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The problem in Amitabh Bachchan's problem with Pepsi

The problem with Bollywood superstar Amitabh Bachchan's admission to dropping Pepsi as an endorser is that it smacks both of irresponsibility and hypocrisy.

Sure, Amitabh may or may not want to endorse brands based on his judgement, but when he singles out the one he dropped, he doesn't just do the brand disservice, but also to the way we form perceptions about brands and their impact on our lives.

A li'l girl may have gotten Amitabh to think, but she sure didn't get him to think well. For starters, should teachers be branding Pepsi as poison? How irresponsible is that? Again, for argument's sake, lets assume teachers in classrooms may want to present Pepsi as unhealthy, but whose responsibility is it to refrain from consuming such unhealthy stuff? It almost seems as if the brand is at fault for consumers doing the consumption act. Meaning the reason why people are unhealthy based on their eating habits shouldn't be blamed on their poor choices, but on brands in sheep's (formerly Amitabh) clothing. How dumb is that?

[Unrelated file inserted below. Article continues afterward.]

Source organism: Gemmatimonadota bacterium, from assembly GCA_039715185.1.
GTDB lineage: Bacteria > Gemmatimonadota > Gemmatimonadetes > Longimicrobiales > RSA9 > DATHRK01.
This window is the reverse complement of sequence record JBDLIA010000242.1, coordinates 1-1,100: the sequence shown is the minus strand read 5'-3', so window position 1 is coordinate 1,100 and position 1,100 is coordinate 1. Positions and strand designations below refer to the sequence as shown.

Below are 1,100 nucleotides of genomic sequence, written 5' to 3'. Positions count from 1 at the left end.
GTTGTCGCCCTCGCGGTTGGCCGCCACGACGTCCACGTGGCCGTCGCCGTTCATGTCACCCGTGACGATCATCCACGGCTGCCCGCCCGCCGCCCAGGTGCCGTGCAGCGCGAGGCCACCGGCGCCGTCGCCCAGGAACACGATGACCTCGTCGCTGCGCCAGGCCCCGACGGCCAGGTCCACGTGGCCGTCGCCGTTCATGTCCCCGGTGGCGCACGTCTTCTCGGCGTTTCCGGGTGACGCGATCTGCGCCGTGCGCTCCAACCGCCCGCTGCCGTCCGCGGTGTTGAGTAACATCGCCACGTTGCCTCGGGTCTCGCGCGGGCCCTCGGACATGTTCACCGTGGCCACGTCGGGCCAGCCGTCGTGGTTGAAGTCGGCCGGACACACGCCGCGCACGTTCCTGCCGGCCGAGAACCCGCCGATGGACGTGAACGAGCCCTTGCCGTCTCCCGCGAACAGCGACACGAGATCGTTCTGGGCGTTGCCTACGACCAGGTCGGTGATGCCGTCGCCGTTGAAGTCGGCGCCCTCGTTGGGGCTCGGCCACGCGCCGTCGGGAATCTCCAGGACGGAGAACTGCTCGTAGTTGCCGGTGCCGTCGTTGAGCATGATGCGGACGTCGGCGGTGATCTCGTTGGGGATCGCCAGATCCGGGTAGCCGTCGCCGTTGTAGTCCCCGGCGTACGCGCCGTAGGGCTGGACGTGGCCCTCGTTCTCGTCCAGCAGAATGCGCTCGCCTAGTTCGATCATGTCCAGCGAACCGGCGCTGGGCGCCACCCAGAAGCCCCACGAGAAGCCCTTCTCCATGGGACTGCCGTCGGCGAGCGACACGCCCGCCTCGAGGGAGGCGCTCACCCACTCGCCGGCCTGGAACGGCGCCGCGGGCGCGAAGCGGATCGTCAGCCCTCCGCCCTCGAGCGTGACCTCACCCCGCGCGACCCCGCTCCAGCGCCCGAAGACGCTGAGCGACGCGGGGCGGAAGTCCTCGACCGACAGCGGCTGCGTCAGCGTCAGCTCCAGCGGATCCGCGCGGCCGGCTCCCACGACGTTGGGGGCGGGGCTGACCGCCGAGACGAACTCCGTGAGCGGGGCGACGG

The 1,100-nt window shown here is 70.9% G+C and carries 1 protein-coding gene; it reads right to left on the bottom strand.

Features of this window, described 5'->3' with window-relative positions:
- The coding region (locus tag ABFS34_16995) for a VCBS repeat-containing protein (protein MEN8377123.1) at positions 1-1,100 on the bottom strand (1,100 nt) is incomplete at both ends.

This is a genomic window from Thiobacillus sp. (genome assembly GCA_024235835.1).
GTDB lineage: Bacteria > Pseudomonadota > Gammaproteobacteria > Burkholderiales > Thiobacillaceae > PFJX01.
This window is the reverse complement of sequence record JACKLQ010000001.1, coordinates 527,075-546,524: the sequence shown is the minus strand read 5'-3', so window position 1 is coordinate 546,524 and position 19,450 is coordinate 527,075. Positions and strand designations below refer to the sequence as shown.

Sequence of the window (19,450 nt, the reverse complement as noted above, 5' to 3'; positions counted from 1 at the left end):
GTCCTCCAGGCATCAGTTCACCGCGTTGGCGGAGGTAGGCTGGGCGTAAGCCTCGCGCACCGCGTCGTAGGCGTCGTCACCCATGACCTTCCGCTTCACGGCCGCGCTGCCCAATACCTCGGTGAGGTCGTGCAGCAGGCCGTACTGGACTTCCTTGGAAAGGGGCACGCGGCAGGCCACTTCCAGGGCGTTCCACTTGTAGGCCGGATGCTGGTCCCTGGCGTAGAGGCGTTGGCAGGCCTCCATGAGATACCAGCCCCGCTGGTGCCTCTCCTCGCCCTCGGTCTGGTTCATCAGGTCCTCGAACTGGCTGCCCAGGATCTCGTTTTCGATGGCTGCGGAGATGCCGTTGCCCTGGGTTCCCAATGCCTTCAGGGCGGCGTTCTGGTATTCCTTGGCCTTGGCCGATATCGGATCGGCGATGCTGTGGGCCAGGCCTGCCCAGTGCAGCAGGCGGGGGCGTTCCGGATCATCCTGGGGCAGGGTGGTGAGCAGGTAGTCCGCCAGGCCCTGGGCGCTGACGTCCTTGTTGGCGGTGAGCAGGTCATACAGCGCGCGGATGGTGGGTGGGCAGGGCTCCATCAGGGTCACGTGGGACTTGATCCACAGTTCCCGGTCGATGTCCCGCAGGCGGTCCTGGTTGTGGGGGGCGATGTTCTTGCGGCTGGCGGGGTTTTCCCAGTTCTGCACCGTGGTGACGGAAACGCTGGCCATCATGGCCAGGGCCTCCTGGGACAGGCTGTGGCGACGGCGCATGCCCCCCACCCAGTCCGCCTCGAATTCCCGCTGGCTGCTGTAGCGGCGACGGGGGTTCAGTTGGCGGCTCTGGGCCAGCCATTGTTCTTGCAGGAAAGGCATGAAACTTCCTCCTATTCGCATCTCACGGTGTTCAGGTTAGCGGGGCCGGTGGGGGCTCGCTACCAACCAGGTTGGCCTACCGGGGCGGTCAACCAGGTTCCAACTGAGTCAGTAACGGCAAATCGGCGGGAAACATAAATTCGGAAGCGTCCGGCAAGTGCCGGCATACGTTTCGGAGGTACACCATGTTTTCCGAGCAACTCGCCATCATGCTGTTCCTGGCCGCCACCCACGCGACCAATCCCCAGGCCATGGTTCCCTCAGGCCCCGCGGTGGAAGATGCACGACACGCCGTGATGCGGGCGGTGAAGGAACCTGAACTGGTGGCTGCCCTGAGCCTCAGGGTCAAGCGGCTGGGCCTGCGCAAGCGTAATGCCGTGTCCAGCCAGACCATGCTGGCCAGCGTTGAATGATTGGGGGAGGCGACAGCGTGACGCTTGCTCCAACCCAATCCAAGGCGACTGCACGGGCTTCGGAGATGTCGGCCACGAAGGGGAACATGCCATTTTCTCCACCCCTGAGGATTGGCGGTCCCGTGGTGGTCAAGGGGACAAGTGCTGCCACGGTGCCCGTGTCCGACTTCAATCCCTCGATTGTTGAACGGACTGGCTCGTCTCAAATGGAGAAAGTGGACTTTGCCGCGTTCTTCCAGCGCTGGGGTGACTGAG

I am not suggesting celebrities not consider their own sense of what's appropriate to make judgement calls on endorsements. All I am saying is people in glass houses mustn't throw stones. Plus the stones they throw mustn't take away responsibility from the real culprits (read, consumers). If Amitabh is really concerned about people being swayed by celebrity endorsements, then he should gather his energies and focus it on Bollywood and movie roles celebrities like him don on the silver screen. Much of the nonsense on Indian screens does more in fashioning attitudes than celebrity endorsements of Pepsi or Coca Cola.

Now don't for a moment think movies don't have an impact on people's attitudes. They do. Read about one such study here.


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